Does sex get better with age?
Age is just a number. However, the higher that number, the better peoples’ chances are of scoring a perfect 10 in bed. A ‘Singles in America’ report by Match.com confirmed this, revealing that 66-year-old women and 64-year-old men have the “best sex” of their lives.
For older women, sex is more enjoyable for several reasons. For starters, women are more comfortable with their sexuality. In fact, 59% of women over 50 feel confident and may overcome insecurities about flaws as they grow into themselves.
Moreover, women understand their bodies better. They know what excites them, and they develop body confidence and sexual prowess. As they’re also safe from the risk of unwanted pregnancy, they can enjoy sex freely.
As for men, they experience better sex because of their sexual prime. This is different from genital prime, which men achieve in their early 20s. Once reaching their sexual prime, 74% of men over 60 report their sex life is more satisfying than it was in their 40s--especially since they’re less impulsive and insecure.
Men also gain more confidence from experience. They understand the importance of foreplay and pay more attention to their partners’ pleasure. They may also last longer due to their slower arousal period.
Members of both genders share being adventurous when it comes to positions and locations. Proving this is a Lumen survey which uncovered 43% of Americans over 50 are having more adventurous sex than when they were younger.
So, regardless of age, a great, rewarding sex life is achievable--one where intimacy and fun are at its core.
Like everything else, aging takes its toll on individuals’ sexual desires and behavior. While these changes don’t eliminate the need for sex, they can impact sexual satisfaction and fulfillment.
Firstly, aging impacts individuals physically. After menopause, women’s sexual organs undergo changes that lead to increased sensitivity, longer arousal time, and less vaginal lubrication--all of which can make intercourse painful or irritating.
As for aging males, they may experience awkwardness while taking longer to become aroused. This issue can escalate due to erectile dysfunction, a concern that’s three times more likely to impact men aged 40 and above.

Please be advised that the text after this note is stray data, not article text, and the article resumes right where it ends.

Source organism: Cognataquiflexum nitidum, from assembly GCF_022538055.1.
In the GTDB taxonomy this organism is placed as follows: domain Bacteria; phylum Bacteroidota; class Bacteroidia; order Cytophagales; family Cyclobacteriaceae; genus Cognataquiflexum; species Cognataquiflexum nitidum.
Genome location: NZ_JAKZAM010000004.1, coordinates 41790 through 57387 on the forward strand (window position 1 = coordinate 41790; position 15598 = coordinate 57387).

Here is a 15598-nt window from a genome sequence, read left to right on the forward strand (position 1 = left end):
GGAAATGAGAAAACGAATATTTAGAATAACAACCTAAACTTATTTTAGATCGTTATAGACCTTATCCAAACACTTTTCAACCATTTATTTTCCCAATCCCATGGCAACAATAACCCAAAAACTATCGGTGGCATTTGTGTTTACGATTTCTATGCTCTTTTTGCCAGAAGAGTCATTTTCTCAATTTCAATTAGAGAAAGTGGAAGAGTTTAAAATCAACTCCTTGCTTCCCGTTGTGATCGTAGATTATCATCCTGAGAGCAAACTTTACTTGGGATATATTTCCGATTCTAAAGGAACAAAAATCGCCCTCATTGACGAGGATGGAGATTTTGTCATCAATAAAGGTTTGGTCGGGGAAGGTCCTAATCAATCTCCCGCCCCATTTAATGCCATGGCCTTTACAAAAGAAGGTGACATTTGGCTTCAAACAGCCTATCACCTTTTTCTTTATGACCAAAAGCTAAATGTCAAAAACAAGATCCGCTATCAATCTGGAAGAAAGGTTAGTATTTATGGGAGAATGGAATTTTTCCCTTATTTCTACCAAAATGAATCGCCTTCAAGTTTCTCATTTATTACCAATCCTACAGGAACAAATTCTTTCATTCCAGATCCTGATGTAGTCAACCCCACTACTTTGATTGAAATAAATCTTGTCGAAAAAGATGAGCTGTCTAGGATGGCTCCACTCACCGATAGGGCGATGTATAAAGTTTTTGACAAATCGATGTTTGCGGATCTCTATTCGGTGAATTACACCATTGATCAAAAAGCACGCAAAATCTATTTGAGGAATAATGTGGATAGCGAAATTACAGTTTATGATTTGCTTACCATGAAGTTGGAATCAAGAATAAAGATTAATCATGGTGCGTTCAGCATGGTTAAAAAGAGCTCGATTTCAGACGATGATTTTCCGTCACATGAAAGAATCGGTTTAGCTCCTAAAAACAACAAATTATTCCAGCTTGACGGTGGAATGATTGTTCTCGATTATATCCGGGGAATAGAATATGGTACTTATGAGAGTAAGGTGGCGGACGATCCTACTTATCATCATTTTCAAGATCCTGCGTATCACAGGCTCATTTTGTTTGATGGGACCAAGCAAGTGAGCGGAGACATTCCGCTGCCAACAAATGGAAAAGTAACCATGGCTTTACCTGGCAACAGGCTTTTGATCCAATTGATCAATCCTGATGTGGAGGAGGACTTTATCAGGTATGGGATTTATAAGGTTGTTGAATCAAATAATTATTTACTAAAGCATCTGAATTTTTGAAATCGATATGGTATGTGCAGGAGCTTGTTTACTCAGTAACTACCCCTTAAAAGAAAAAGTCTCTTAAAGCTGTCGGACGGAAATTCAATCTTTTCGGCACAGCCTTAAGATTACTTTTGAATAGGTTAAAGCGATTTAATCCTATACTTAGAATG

But these are natural changes. Other changes occur due to diseases that develop with age.
Take diabetes, for example, a disease that affects around 44% of adults aged 45 and above. Diabetes impacts sexual health by reducing libido, damaging nerves that make arousal possible, and making sex painful.
And while aging people remain enthusiastic about sex, some tend to ignore practicing safety when single. As a result, sexually transmitted infections like syphilis and chlamydia are on the rise among elderly Americans.
These numbers may continue rising as most doctors are reluctant to discuss sex with elderly patients. Moreover, the symptoms of some STDs may mimic symptoms aging individuals experience, such as tiredness and confusion.
These issues aside, older couples in long-term relationships may have trouble enjoying sex due to the declining health of their partners. For instance, if one part of the couple suffered a heart attack, their lovemaking will change to prevent exertion.
Because sex becomes more complicated and less pleasurable with age, it comes as no surprise then, that as one study pointed out, only 40% of older adults are still sexually active.
- A 2010 AARP survey revealed that approximately 38% of sexual fantasies amongst people 45 and older involve “sex with a stranger and sex with more than one person at a time.”
- According to HealthyAging.org, about half of sexually active 75-85-year-old women report a “lack of interest in sex,” while only 15-25% of men older than 80 engage in sex at all.
- According to a study of older women (median age 67) that was published in the American Journal of Medicine, “67% of [sexually active] older women say they have orgasms ‘most of the time’ or ‘always’ during sex.”
- A University of Michigan poll found that for 61% of older couples (ages 65-80), sex was important for their “overall quality of life.”